Lots of Utahans Still Love Bush

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Lots of Utahans Still Love Bush

Post by Ralph » Sun Jun 04, 2006 12:00 pm

From The New York Times:

June 4, 2006
As President's Poll Numbers Fall, Many in Utah Stand by the Man

PROVO, Utah — Here in what may be the reddest city in the reddest of states, where Democrats sometimes gather like lost souls at the one Starbucks, most people are standing by President Bush.

When he gives a speech that angers voters or brings ridicule from other parts of the country, people here pick up different messages. They might break with Mr. Bush on the war in Iraq or on illegal immigration, but not with the man himself.

"When I watch him, I see a man with his heart in the right place," said Delia Randall, a 22-year-old mother from Provo, the hub of a county that gave Senator John Kerry just 11 percent of the presidential vote in 2004. "I like George Bush because he is God fearing, and that's how a lot of people in this area feel."

These voters are among the committed Bush supporters who are standing proudly by him as he tries to reverse the poll numbers that are sliding even in Utah, hang on to Republican control of Congress, revive his agenda and stabilize Iraq.

This core group is a highly concentrated version of the Bush base, one that appears to be motivated more by general principles and a comfort level with the president than by specific issues or political trends. They tend to be impressed by Mr. Bush's faith and convinced that he understands their lives and values. They like what they see as his muscular foreign policy.

These supporters are mostly clustered in places like Utah, Idaho and Wyoming, the only three states where Mr. Bush's job approval rating is at or above 50 percent, and in smaller pockets in areas like the suburbs of Birmingham, Ala.; northwest Georgia; and the Florida Panhandle.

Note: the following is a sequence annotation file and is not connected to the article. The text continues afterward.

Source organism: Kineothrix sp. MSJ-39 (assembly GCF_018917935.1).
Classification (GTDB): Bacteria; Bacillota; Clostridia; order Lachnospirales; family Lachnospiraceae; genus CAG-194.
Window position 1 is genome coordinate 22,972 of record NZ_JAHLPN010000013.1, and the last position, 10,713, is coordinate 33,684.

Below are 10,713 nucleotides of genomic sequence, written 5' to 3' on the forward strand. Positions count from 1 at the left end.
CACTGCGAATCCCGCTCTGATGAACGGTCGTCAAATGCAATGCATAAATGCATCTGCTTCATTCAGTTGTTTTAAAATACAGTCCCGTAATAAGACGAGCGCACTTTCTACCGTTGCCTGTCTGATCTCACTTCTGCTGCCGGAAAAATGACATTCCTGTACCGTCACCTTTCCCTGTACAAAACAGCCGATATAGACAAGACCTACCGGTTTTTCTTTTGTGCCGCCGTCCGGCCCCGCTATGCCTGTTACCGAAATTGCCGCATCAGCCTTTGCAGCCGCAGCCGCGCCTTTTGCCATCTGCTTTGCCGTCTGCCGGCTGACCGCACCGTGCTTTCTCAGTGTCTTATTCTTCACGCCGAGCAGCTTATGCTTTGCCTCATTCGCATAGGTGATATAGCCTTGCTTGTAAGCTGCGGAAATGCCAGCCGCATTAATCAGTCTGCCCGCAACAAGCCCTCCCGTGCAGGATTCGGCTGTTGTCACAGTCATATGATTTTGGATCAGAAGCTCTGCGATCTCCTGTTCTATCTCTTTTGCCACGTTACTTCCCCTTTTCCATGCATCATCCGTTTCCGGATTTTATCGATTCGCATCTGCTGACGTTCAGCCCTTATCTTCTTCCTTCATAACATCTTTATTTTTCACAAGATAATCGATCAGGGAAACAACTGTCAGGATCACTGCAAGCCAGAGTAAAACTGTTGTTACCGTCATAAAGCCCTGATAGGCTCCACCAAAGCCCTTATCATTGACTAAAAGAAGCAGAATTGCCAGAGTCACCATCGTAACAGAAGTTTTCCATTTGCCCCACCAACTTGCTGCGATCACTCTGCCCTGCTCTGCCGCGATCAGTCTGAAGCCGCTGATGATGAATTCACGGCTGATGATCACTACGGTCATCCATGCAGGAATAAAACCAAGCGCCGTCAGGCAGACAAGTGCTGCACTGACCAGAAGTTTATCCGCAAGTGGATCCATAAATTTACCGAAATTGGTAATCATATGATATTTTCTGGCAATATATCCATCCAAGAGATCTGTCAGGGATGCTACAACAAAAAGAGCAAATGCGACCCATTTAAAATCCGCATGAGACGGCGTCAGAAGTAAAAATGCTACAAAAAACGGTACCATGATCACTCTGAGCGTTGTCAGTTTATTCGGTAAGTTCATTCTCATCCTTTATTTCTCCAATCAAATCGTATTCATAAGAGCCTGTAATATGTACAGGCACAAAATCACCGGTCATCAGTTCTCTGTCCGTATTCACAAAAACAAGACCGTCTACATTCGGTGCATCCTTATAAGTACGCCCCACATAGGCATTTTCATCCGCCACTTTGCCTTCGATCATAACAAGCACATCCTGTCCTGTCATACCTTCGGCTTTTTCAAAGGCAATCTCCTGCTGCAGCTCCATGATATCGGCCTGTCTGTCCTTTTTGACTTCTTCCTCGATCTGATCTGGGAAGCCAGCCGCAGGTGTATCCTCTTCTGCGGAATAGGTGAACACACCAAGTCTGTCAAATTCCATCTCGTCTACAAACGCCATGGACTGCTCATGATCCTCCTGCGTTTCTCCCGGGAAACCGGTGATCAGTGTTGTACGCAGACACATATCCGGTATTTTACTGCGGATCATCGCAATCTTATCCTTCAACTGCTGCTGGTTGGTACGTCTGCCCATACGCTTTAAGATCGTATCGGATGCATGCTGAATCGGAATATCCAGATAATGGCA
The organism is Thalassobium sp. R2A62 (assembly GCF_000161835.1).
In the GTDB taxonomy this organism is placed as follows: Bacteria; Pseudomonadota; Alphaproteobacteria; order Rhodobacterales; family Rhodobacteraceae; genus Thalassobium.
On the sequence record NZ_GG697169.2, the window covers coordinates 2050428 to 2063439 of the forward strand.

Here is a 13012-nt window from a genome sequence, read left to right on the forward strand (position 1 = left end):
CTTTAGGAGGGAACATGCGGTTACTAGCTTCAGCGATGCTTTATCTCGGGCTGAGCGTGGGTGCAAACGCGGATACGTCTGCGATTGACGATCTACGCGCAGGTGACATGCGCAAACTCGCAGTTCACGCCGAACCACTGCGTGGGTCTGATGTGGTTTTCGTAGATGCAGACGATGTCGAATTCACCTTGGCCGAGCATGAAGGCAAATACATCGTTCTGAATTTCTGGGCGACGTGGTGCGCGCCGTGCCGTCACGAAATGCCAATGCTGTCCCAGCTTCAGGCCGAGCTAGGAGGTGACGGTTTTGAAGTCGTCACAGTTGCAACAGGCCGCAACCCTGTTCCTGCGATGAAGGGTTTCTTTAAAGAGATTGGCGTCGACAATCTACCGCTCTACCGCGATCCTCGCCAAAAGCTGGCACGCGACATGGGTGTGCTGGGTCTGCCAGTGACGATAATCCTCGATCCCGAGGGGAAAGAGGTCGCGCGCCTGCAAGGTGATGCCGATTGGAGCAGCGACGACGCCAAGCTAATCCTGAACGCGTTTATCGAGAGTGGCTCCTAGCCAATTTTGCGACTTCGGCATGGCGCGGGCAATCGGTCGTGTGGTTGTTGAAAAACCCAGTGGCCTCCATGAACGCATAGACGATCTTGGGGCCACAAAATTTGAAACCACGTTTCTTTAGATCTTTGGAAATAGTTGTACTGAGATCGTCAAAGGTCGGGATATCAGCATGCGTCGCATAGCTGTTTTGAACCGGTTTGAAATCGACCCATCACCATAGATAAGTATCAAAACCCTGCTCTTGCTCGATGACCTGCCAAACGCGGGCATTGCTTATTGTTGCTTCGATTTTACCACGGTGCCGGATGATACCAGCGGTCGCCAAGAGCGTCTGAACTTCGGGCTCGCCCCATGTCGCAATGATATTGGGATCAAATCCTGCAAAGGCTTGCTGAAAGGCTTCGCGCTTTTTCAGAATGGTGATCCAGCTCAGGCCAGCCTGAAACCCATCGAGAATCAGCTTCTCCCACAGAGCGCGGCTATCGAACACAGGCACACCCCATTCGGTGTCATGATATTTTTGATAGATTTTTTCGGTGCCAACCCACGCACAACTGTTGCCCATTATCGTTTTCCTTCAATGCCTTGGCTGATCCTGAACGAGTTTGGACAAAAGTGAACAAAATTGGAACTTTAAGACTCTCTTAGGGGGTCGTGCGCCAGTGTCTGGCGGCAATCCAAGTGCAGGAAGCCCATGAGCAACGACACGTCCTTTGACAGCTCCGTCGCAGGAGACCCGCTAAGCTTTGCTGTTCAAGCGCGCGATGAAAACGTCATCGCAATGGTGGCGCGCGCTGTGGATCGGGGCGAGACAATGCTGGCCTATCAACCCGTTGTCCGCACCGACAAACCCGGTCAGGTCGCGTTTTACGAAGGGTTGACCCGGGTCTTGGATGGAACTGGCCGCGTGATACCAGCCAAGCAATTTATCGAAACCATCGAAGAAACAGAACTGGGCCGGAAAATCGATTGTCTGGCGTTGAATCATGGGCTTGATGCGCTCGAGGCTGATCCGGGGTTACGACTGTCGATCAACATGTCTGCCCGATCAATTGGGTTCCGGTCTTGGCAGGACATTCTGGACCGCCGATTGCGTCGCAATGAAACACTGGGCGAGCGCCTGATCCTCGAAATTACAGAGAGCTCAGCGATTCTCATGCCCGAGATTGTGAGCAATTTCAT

"I'm against the war in Iraq — and what happened with Hurricane Katrina, well, it was a failure by everybody," said Ron Craft, a sales manager in Provo who said he was a devout Mormon and a strong conservative who considered himself independent politically. "I tend to judge a person by their character. And President Bush reminds me of President Reagan. He's a man of principle."

All of the administration's perceived failures, including the Iraq war, Hurricane Katrina and the budget deficit, go through a different filter in these Bush strongholds. Sounding a familiar theme, Mr. Craft said he was distrustful of news media portrayals of Mr. Bush because "they concentrate too much on the negative and certain small things."

The redemptive narrative that Mr. Bush has often told about his life — a frequent drinker who found God and his political purpose in early middle-age — has greater resonance here than in other parts of the country. And people say they are willing to overlook major problems, or not blame Mr. Bush for trouble spots, because they like his personality.

"He's strong, and he doesn't waver," said Jaren Olsen, 18, a freshman at Brigham Young, the nation's largest religiously affiliated private university, who is from Albany. "I like that he is for the family, that marriage should only be between a man and woman. And the war, we need to finish what we started."

Another student at Brigham Young, Danielle Pulsipher, a junior, offered blanket approval of the president. Asked to name which of his actions as president she liked most, she was hard-pressed to answer.

"I'm not sure of anything he's done, but I like that he's religious — that's really important," Ms. Pulsipher said.

Not that Mr. Bush is immune from national political trends even among the most faithful.

A poll released in May by SurveyUSA, conducted in Utah for KSL-TV, found that 51 percent of respondents approved of the job Mr. Bush was doing, with 46 percent disapproving. The margin of error was plus or minus four percentage points. The firm, through its other polling, found that the only other state above 50 percent was Idaho, at 52; in Wyoming, it was 50 percent. Mr. Bush's approval rating has dropped as low as 23 percent in Rhode Island and New York.